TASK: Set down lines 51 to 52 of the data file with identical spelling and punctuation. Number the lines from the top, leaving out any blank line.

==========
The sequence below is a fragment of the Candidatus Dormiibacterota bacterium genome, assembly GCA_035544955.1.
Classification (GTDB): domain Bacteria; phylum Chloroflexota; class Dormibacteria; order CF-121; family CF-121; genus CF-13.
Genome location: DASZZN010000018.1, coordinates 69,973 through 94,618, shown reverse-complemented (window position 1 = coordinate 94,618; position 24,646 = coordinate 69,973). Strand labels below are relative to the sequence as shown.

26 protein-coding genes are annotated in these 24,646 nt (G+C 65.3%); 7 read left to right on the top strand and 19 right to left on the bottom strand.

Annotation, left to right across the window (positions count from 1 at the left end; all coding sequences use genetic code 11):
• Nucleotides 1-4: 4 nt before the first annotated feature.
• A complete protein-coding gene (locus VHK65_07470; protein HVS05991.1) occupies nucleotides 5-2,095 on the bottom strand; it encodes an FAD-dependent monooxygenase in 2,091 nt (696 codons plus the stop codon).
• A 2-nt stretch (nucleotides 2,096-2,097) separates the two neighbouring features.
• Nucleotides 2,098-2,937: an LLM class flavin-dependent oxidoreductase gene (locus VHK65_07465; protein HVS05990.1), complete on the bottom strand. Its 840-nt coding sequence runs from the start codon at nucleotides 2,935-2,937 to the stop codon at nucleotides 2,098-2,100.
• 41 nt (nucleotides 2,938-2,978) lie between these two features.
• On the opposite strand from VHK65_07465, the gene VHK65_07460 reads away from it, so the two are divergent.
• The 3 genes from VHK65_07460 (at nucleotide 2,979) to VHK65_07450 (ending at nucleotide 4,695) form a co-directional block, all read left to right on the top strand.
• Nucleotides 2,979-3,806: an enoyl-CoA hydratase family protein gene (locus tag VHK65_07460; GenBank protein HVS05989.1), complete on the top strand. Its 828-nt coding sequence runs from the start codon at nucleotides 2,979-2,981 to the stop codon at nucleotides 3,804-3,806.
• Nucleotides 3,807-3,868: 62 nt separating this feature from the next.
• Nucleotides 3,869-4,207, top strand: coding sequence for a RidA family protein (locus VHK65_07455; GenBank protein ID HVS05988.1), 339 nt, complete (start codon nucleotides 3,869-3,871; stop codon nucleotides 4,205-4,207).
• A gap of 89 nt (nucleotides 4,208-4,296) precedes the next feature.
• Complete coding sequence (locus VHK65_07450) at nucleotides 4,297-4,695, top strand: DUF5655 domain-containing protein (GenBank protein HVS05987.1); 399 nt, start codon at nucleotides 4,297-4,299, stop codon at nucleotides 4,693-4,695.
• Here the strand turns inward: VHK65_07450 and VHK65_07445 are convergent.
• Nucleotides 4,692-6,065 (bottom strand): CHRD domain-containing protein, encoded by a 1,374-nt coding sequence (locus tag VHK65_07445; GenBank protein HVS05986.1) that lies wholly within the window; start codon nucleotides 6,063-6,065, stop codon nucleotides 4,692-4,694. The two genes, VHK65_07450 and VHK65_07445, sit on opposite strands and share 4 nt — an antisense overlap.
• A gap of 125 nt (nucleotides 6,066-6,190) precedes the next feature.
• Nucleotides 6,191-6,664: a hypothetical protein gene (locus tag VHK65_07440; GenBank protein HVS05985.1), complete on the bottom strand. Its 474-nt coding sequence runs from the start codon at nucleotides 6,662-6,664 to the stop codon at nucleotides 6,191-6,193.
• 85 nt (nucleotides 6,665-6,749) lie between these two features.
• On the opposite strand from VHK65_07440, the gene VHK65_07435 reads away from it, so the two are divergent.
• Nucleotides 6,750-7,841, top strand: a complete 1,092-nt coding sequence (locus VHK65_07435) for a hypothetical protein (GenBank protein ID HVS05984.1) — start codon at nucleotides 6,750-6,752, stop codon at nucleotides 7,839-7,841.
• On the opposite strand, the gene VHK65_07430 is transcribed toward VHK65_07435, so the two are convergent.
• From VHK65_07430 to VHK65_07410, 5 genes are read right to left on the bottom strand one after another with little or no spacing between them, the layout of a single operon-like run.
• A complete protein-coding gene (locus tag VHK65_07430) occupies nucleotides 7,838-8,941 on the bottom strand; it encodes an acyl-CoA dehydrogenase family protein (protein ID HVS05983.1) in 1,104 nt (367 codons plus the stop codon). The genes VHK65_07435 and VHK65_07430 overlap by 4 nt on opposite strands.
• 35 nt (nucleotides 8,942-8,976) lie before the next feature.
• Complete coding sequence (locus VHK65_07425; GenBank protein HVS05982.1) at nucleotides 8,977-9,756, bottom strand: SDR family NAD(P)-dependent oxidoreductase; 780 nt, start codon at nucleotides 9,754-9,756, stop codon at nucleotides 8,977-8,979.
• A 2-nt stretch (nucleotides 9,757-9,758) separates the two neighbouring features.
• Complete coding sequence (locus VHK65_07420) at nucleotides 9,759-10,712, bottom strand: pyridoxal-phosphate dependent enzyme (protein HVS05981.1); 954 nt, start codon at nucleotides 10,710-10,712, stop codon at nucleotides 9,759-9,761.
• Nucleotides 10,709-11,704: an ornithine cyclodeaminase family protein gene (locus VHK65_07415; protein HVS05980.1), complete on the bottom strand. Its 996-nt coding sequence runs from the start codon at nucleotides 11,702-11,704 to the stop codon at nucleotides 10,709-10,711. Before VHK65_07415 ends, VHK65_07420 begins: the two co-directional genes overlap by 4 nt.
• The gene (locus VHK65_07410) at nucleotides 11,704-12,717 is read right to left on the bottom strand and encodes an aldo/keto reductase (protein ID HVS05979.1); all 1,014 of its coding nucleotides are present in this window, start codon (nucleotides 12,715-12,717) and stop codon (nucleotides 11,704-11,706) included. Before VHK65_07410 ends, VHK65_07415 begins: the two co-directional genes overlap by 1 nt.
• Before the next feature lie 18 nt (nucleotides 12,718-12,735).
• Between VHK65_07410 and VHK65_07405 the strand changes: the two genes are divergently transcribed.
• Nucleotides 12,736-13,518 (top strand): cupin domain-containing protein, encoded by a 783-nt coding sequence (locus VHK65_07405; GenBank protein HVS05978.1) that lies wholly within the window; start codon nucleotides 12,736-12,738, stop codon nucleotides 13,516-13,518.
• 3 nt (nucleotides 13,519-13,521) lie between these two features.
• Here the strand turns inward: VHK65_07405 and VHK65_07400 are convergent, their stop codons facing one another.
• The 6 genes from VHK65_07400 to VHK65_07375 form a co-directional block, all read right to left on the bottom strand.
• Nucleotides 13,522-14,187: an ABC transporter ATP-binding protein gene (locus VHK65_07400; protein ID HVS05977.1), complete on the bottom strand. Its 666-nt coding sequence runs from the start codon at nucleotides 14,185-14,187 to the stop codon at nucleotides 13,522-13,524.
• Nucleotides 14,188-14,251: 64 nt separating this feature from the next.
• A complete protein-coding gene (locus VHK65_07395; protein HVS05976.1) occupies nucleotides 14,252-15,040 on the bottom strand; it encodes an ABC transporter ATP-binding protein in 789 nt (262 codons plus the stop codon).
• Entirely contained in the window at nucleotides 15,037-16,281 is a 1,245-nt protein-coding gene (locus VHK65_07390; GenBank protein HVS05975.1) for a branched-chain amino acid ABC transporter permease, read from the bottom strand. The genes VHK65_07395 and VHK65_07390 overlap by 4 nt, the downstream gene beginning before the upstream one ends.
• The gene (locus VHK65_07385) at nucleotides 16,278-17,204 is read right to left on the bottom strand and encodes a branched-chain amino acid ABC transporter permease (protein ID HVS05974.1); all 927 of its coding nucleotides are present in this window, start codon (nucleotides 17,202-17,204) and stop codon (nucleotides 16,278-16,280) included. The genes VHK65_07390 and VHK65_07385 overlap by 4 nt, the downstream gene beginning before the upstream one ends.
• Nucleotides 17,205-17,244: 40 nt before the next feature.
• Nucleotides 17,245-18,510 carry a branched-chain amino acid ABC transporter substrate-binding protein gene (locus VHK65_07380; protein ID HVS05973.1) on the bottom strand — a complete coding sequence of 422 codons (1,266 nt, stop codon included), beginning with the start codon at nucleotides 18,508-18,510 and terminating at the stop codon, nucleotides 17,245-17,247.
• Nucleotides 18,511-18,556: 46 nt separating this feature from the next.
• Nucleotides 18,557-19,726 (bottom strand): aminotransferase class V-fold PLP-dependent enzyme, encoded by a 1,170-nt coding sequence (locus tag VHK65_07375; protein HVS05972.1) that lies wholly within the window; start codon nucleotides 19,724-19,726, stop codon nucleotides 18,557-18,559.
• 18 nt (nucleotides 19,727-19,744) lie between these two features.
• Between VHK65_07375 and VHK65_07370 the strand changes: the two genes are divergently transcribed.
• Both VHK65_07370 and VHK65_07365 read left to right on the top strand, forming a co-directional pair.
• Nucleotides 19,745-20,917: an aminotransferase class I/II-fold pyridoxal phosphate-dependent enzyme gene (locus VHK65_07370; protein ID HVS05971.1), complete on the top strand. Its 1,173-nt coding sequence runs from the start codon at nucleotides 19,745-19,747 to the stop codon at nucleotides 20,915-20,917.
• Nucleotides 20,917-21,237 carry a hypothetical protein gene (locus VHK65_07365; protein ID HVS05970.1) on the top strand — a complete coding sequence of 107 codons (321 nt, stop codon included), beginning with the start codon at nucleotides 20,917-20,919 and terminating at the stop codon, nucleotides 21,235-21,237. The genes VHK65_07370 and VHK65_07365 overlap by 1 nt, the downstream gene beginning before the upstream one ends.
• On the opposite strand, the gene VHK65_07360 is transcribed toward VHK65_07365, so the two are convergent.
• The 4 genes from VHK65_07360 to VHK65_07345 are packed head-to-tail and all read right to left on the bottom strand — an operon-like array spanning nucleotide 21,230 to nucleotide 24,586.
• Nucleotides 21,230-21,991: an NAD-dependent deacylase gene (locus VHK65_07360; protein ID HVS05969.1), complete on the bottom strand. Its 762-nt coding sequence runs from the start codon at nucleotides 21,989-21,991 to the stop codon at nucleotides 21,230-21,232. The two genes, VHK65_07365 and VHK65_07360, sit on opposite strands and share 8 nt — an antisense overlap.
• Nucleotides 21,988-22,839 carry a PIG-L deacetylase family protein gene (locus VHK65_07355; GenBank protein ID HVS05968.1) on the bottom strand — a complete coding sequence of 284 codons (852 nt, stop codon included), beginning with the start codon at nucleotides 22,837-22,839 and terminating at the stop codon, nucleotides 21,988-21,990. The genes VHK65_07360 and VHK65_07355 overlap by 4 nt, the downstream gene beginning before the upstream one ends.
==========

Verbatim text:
• Both VHK65_07370 and VHK65_07365 read left to right on the top strand, forming a co-directional pair.
• Nucleotides 19,745-20,917: an aminotransferase class I/II-fold pyridoxal phosphate-dependent enzyme gene (locus VHK65_07370; protein ID HVS05971.1), complete on the top strand. Its 1,173-nt coding sequence runs from the start codon at nucleotides 19,745-19,747 to the stop codon at nucleotides 20,915-20,917.